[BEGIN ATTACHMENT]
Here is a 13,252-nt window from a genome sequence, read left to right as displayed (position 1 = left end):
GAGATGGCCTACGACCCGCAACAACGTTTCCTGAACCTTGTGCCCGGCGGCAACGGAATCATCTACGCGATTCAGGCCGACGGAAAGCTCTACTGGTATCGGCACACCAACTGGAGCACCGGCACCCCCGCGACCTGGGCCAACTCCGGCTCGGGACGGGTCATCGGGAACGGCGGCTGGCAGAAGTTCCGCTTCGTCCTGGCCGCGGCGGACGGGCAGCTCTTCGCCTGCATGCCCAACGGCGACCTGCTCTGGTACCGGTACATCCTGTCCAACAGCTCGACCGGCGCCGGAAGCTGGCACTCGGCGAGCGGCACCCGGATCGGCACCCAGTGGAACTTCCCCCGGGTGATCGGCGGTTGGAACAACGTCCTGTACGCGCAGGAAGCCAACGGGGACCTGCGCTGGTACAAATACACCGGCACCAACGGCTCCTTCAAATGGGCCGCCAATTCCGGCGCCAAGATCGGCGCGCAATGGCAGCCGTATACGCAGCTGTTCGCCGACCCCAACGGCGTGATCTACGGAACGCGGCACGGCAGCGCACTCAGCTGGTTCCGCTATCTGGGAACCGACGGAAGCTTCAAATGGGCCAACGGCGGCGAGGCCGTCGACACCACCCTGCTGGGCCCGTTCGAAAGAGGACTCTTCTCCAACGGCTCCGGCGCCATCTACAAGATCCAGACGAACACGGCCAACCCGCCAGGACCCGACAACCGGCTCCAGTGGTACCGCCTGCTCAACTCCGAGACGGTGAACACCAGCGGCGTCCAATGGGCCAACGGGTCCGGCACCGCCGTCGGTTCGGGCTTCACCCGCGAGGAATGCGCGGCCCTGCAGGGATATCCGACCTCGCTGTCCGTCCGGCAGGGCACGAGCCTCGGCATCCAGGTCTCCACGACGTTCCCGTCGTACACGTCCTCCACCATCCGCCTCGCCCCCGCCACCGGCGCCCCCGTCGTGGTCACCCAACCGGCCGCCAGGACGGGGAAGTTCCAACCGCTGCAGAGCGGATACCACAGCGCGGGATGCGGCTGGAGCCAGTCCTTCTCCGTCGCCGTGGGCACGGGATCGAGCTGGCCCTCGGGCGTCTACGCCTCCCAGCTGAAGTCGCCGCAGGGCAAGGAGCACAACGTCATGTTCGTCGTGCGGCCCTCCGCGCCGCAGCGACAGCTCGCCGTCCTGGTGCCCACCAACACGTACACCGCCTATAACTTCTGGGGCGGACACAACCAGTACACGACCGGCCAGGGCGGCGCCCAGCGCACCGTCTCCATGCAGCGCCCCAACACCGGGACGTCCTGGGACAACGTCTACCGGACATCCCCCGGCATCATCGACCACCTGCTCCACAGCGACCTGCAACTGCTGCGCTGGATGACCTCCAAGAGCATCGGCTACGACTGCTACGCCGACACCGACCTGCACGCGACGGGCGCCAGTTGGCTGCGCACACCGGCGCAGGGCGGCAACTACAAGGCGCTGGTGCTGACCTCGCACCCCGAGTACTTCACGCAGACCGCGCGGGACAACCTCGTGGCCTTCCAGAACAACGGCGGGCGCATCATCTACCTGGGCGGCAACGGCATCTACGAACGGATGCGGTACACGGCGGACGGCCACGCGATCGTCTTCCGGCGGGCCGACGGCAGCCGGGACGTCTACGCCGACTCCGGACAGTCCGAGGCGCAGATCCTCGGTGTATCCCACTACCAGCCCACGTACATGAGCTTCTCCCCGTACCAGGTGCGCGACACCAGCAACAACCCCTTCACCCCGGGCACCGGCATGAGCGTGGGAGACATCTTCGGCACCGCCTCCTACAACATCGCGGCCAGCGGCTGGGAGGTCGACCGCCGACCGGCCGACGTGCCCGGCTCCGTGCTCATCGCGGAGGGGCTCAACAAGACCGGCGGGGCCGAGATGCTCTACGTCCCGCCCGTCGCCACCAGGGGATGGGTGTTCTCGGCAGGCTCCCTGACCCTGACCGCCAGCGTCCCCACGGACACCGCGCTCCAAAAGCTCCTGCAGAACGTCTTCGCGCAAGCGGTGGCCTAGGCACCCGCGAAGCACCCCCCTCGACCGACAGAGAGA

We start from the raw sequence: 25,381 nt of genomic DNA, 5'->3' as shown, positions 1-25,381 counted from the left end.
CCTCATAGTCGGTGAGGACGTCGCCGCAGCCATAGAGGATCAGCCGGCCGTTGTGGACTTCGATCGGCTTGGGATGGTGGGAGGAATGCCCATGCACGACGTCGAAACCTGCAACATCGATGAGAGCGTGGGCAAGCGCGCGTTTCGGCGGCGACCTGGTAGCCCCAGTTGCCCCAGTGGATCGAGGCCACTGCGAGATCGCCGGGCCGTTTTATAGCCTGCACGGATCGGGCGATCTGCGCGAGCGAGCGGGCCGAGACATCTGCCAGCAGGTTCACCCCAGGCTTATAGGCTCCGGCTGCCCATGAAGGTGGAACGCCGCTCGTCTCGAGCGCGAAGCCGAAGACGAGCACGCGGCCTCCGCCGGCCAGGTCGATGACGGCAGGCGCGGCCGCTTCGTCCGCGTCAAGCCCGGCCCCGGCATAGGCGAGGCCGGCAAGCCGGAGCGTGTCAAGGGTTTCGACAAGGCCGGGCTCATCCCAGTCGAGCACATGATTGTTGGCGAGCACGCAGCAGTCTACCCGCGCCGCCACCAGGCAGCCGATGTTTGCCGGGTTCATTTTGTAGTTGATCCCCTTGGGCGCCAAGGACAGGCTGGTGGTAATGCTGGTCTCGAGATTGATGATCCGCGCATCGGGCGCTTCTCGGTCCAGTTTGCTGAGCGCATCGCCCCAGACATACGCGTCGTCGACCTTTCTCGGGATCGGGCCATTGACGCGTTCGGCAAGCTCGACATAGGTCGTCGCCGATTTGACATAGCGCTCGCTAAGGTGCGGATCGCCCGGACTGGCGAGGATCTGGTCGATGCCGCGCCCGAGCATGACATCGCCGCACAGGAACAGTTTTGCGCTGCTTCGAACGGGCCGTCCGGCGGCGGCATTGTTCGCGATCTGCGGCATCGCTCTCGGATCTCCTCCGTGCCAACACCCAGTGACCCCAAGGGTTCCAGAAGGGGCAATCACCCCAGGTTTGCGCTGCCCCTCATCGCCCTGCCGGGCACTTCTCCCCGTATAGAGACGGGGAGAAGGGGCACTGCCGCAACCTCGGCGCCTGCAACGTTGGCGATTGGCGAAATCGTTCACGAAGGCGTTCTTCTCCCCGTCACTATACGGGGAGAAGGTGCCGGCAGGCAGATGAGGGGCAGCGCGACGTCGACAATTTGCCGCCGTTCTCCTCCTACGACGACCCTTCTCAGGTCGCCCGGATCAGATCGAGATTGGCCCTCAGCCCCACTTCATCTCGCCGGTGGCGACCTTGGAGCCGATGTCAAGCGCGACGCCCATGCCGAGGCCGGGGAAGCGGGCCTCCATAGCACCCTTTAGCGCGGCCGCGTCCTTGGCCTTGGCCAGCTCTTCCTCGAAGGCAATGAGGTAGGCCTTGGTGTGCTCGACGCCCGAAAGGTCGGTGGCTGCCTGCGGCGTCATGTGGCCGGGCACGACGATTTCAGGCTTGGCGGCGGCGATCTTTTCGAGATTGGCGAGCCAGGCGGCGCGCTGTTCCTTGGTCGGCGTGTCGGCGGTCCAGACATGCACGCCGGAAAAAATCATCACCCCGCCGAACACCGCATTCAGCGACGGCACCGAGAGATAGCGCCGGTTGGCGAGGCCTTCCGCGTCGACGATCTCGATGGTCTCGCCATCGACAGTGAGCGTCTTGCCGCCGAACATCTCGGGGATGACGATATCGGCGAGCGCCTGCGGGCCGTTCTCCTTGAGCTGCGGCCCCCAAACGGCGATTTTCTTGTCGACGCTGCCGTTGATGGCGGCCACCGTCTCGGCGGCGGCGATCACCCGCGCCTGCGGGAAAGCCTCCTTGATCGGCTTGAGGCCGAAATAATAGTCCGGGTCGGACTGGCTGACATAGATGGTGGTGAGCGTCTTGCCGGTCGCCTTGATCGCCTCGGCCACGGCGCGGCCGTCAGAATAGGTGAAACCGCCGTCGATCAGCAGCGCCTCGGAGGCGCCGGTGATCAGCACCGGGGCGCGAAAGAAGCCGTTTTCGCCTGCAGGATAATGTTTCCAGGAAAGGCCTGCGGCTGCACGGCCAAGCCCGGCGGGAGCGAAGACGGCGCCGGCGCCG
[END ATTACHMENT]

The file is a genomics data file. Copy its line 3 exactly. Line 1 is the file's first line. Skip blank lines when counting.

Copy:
We start from the raw sequence: 25,381 nt of genomic DNA, 5'->3' as shown, positions 1-25,381 counted from the left end.